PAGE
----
I have a question for you….how many times throughout the day do you bend forward? I imagine a lot…. just think about it.
Clean your teeth, take something out of the refrigerator, pat your dog, put on your shoes, pick up a bucket, clean your horses feet, muck out a stable – the list is endless.
If you add to that a bit of slouching into a soft sofa or at your desk with a mouse in your hand, you are spending an enormously large amount of time in a forward bent position
Or muscles have memory and before long that forward tendency embeds itself into our muscle memory and our posture begins to change on a permanent basis.
Not great news if you want a naturally lengthened upright posture in the saddle.
There are a multitude of exercises and loads of wisdom I could impart on postural improvement, but one of the simplest things to do regularly is to safely take your spine in the opposite direction to offset the constant forward bending of our every day lives.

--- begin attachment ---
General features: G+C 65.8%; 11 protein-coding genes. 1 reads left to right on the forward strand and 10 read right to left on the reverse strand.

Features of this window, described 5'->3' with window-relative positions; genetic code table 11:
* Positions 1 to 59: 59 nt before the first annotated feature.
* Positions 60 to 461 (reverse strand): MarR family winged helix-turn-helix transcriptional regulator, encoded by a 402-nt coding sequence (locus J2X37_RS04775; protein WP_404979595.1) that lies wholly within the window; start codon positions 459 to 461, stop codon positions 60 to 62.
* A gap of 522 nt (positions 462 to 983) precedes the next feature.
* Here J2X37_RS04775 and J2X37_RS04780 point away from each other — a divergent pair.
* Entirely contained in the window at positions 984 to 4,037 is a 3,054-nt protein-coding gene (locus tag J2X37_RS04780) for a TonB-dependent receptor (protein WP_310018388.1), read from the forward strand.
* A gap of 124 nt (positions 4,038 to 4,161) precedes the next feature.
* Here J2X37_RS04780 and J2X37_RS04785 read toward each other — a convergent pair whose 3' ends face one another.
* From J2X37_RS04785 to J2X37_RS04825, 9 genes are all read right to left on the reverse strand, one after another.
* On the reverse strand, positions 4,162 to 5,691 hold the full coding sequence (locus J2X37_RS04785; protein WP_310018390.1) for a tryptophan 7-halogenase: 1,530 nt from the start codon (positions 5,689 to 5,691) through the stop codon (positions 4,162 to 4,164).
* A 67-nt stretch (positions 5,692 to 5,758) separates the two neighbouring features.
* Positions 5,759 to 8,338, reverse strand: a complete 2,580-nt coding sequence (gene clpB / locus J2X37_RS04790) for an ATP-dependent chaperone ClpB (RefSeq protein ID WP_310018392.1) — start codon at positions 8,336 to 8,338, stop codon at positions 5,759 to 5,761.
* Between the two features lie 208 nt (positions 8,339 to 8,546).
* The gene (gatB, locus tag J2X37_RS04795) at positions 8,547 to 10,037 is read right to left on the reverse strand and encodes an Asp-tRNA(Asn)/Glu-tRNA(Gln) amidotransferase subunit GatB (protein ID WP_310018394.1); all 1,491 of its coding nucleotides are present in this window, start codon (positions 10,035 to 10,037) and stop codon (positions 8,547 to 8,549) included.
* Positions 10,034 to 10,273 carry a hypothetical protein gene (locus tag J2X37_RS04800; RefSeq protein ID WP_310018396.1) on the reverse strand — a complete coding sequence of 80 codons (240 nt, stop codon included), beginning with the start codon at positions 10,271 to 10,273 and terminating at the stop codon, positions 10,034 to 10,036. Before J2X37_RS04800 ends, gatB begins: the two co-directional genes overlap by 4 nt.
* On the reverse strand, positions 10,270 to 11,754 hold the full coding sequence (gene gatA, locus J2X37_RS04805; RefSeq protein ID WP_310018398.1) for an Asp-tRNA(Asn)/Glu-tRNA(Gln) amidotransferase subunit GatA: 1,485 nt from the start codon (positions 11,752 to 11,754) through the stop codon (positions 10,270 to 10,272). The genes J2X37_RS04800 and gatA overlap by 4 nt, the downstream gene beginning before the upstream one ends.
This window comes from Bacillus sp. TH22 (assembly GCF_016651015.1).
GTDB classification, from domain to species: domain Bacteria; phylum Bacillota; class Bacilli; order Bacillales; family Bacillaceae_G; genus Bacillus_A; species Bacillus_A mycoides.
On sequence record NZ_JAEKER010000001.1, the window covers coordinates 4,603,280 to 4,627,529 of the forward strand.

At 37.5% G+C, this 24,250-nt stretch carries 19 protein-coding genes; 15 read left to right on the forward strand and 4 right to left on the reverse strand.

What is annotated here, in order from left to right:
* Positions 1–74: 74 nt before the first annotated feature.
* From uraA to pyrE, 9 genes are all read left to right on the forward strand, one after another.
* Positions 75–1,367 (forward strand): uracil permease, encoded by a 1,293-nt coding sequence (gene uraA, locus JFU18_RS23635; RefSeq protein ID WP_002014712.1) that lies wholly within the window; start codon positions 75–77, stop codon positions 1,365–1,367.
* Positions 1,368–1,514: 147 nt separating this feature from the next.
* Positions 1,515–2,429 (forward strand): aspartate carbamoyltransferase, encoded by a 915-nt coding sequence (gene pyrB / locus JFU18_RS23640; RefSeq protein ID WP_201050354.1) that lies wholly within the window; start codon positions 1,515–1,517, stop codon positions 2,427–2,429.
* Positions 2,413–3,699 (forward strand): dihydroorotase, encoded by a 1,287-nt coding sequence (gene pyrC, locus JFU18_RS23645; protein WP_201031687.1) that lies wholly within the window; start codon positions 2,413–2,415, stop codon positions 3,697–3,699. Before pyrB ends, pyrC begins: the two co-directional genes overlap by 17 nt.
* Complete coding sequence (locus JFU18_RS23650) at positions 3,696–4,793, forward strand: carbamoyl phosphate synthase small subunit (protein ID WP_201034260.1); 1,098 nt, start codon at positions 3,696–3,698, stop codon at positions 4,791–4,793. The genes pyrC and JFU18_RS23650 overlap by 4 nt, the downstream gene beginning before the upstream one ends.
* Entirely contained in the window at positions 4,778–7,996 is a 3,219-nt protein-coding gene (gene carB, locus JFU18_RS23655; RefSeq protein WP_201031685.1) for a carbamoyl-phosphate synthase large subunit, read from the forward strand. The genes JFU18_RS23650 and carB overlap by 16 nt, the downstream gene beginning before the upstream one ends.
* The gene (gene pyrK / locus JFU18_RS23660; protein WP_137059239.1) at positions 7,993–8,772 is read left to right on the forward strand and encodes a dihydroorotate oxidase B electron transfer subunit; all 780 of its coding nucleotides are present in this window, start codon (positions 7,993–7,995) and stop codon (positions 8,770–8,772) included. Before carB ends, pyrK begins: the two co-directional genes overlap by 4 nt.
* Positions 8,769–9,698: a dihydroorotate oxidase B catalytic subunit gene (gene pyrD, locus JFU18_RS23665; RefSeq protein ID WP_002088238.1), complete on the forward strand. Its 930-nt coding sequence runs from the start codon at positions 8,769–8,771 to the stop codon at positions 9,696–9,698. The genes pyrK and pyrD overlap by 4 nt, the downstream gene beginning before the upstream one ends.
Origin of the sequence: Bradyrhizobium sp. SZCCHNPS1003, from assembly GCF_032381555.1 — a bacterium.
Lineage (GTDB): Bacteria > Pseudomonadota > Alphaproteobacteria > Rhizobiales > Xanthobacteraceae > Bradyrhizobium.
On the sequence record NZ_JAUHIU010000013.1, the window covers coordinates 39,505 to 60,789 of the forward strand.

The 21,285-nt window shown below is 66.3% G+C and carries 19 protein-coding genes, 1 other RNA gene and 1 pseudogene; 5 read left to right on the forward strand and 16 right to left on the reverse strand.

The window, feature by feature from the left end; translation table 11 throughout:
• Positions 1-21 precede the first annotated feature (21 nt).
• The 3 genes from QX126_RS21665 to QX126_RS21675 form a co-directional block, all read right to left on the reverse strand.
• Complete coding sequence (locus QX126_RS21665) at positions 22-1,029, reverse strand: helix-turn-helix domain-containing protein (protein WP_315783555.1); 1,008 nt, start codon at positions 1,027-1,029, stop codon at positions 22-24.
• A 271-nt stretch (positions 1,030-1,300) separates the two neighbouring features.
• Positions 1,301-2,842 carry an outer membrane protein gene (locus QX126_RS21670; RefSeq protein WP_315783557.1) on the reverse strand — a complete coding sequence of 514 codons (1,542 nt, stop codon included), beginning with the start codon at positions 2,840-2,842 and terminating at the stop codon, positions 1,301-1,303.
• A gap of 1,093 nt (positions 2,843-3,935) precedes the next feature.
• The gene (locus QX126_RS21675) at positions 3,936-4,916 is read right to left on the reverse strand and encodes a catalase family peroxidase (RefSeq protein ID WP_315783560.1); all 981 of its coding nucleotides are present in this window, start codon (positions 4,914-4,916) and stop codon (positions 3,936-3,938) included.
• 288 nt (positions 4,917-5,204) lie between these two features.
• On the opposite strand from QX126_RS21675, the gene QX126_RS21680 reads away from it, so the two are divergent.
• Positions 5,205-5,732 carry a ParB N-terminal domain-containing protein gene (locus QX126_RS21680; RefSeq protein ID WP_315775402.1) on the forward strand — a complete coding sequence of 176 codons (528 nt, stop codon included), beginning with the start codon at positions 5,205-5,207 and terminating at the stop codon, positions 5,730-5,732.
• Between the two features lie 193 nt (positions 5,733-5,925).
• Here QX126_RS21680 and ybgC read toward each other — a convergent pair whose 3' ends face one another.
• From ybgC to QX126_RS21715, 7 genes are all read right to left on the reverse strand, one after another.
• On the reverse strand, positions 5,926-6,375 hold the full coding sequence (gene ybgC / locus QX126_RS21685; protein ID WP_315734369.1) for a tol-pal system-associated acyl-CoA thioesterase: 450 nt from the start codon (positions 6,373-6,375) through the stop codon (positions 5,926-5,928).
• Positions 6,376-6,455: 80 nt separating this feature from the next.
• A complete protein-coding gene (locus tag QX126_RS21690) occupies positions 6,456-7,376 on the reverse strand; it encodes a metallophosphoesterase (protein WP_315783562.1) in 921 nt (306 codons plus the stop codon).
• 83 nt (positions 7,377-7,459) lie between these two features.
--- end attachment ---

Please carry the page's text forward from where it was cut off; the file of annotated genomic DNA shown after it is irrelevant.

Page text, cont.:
Try this – Basic back extension.
- Lie face down on a mat or comfortable firm surface, place a towel underneath your forehead if required.
- Bend your arms and place them either side of your head, slightly wider than your shoulders, your thumbs in line with your ears.
- Gently activate your core by lifting your lower abdominals off the floor and lengthening both sides of your waist evenly as you lengthen your sits bones toward your heels.
- Inhale as you lengthen your collar bones and nestle your shoulder blades into your back .
- Exhale as you lengthen out through the crown of your head and begin to lift your head, neck and upper chest off the mat. Keep your ribs on the mat and do not push with your arms. We want the upper back muscles to be doing the work.
- Maintain a sense of length in your collarbones and broadness in your upper back as you inhale here.
- Exhale and lower back to the start position.
- Repeat 10 times.